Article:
Indoor Ag-Con New York, a conference held for professionals in the controlled environment agriculture (CEA) industry on Oct. 15, highlighted the opportunities that CEA and urban agriculture present on local and global scales.
Twelve keynote presentations given by pioneers in the industry (AeroFarms, Gotham Greens, FarmedHere, See Jane Farm, Illumitex, Agrilyst, Cornell University and Wageningen UR, just to name a few) covered topics such as investment, lighting, robotics, shortening the supply chain, the importance of data analysis and food safety practices.
Broadening to a global scale
CEA presents beneficial opportunities on a global scale, minimal use of land and water, protecting rivers, reducing pollution, improving food safety and combatting global warming, said Viraj Puri, co-founder of Gotham Greens.
“We can’t hang our hats just on ‘local,’” Puri said.
Viraj Puri, co-founder of Gotham Greens
From an economic standpoint, CEA can lead to the creation of jobs, the boost of local manufacturing and access to fresh produce (2 billion people worldwide are malnourished or undernourished), reduction of food waste (50 percent of food worldwide is wasted, thrown out), and can provide pedagogical platform for science, nutrition and public health, Puri said.
Gotham Greens owns and operates rooftop greenhouses in Brooklyn, and is building its fourth facility in Chicago,which will be the largest rooftop greenhouse in the country at 75,000 square feet.
Transparency in competition and community
Matt Matros, CEO of FarmedHere, a Chicago-based indoor farm considered to be the largest in the country, recently joined the indoor agriculture industry after operating a 20-restaurant chain called Protein Bar.
Matros stressed the importance of collaboration and friendliness throughout the industry.
“We’re competing with Central Valley, not each other,” he said.
“At our most aggressive, we still all win. To the extent that we can share, it gets us there faster. Let’s not let the environment and the world continue to crumble,” Matros said later in an interview.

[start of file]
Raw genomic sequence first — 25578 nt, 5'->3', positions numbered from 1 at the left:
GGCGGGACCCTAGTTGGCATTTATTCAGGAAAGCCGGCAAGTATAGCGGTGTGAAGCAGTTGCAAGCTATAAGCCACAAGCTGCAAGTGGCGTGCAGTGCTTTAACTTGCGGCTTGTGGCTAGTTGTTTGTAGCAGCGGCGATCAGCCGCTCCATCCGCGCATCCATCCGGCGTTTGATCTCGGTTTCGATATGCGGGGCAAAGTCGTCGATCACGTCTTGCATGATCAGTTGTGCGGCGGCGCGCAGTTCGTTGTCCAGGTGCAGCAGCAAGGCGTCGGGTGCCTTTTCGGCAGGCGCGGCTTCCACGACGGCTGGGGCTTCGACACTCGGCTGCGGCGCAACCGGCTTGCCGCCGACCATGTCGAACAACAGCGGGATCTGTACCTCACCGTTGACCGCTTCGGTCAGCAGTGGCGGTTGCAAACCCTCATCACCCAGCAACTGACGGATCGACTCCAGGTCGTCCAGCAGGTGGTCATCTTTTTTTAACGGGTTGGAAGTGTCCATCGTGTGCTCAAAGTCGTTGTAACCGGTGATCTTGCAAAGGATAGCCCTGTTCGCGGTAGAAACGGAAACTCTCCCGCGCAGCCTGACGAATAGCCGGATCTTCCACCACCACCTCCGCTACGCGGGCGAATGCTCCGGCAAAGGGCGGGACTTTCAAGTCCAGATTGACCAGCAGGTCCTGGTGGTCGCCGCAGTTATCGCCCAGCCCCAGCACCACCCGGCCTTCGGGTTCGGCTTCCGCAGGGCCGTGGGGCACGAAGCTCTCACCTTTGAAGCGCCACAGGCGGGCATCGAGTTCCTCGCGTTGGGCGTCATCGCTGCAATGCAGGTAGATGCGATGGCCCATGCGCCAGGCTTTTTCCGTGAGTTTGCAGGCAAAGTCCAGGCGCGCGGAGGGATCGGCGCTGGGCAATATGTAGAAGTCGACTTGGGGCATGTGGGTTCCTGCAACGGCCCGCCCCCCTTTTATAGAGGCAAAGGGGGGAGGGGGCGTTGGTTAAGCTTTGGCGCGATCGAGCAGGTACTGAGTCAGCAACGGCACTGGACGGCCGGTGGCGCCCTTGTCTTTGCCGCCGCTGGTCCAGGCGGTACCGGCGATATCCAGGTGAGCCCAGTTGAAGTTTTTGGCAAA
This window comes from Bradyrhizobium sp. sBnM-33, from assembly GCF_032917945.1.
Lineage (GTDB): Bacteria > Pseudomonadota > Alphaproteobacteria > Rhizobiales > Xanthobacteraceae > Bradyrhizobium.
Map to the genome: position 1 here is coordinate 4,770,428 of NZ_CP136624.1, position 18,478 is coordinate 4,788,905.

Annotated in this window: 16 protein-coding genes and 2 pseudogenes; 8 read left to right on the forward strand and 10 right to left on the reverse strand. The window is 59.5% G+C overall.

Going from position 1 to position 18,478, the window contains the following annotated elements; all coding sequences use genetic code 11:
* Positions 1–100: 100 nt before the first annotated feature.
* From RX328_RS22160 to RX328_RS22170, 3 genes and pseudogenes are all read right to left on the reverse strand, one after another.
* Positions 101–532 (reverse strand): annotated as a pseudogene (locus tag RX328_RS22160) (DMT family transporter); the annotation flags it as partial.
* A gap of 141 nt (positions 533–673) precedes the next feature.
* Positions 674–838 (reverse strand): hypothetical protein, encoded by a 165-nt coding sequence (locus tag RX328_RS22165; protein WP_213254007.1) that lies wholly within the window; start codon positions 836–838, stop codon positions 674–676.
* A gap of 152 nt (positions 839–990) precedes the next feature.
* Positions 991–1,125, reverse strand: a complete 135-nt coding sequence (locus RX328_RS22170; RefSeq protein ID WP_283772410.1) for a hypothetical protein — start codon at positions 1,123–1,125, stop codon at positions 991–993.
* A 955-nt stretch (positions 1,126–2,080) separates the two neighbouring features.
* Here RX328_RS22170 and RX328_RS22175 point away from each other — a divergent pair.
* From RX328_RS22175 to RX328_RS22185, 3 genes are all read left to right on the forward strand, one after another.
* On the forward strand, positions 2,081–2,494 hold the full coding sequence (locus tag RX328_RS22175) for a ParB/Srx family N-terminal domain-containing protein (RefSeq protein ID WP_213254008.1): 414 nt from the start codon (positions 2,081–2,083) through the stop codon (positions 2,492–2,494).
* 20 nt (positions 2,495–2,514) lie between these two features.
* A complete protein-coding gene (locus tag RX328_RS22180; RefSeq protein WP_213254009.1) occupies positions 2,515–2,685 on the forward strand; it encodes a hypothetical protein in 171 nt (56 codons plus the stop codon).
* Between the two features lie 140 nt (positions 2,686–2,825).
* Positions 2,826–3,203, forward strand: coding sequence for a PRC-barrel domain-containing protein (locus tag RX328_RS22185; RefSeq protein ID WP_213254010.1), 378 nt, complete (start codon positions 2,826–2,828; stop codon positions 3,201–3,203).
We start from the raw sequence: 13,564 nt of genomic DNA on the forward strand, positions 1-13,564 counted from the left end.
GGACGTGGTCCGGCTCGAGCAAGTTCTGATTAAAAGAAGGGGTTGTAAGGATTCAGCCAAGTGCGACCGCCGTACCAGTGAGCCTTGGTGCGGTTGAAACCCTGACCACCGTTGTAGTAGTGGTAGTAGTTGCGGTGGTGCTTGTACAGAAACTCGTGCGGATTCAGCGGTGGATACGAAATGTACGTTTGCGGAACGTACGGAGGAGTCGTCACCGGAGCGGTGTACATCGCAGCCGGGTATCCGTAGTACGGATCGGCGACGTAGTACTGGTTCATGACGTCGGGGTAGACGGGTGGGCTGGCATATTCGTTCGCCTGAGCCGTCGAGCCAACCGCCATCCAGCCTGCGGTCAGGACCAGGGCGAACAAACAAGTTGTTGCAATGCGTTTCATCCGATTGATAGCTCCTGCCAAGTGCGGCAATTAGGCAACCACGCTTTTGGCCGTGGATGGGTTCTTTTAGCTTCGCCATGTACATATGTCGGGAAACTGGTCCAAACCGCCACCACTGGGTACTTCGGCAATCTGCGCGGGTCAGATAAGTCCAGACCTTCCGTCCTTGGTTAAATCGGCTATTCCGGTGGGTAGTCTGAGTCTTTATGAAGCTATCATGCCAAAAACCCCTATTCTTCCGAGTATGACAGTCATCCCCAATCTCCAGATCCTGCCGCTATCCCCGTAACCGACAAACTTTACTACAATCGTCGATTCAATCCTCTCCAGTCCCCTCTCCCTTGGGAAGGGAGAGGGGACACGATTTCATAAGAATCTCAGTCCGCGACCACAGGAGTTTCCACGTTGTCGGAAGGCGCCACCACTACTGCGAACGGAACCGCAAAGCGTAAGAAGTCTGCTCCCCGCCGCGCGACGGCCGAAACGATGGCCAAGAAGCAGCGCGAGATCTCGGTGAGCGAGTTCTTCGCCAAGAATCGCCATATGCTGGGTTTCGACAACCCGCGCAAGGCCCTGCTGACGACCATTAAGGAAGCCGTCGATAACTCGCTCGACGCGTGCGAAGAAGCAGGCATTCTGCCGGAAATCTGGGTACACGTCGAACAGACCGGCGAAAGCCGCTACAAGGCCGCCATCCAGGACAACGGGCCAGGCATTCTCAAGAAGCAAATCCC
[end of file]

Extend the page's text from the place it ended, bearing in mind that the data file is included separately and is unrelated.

Matros also shared FarmedHere’s plans for better transparency and community outreach through public events for consumers who may not know what growing systems like hydroponics and aquaponics entail.
Taste, quality and food safety
“Food safety is no joke,” says David Rosenberg, CEO and co-founder of AeroFarms. Rosenberg warned other CEA operations not to “cut corners” when it comes to production so not to harm the consumer, first and foremost, or the industry as a whole.
He also discussed the three components necessary for indoor agriculture to exist: horticulture, engineering and data science. AeroFarms uses 20,000 data points to measure the greens it produces, which puts them in a position to optimize the quality of the product, including taste (which is a bit more difficult to measure because of consumer perception of characteristics like bitter, sweet, hard, soft, etc., Rosenberg said).
“Light is key for year-round production,” said Neil Mattson, CEA co-director at Cornell University. In NYC, a head of lettuce takes 105 days to grow. With supplemental lighting, lettuce production is cut down to 35 days from seed to harvest.
Mattson also evaluated the carbon footprint of greenhouses versus plant factories (vertical farms). When lettuce is imported to New York, there is an output of .7 lbs. of CO2 per pound of lettuce. For a local greenhouse, that CO2 output increases to 1.3 lbs. per pound of lettuce, and 3.8 pounds of CO2 per pound of lettuce in a local vertical farm. Mattson also reported that the injection of CO2 can reduce the need for electric light by 50 percent.
Lighting itself can detect pathogens and pests with a “recognizable signature—like DNA,” said Chris Hammelef, CEO of Illumitex. Hammelef also said lighting is a key component in developing cutting-edge medicine and vaccines.
Chris Hammelef, CEO of Illumitex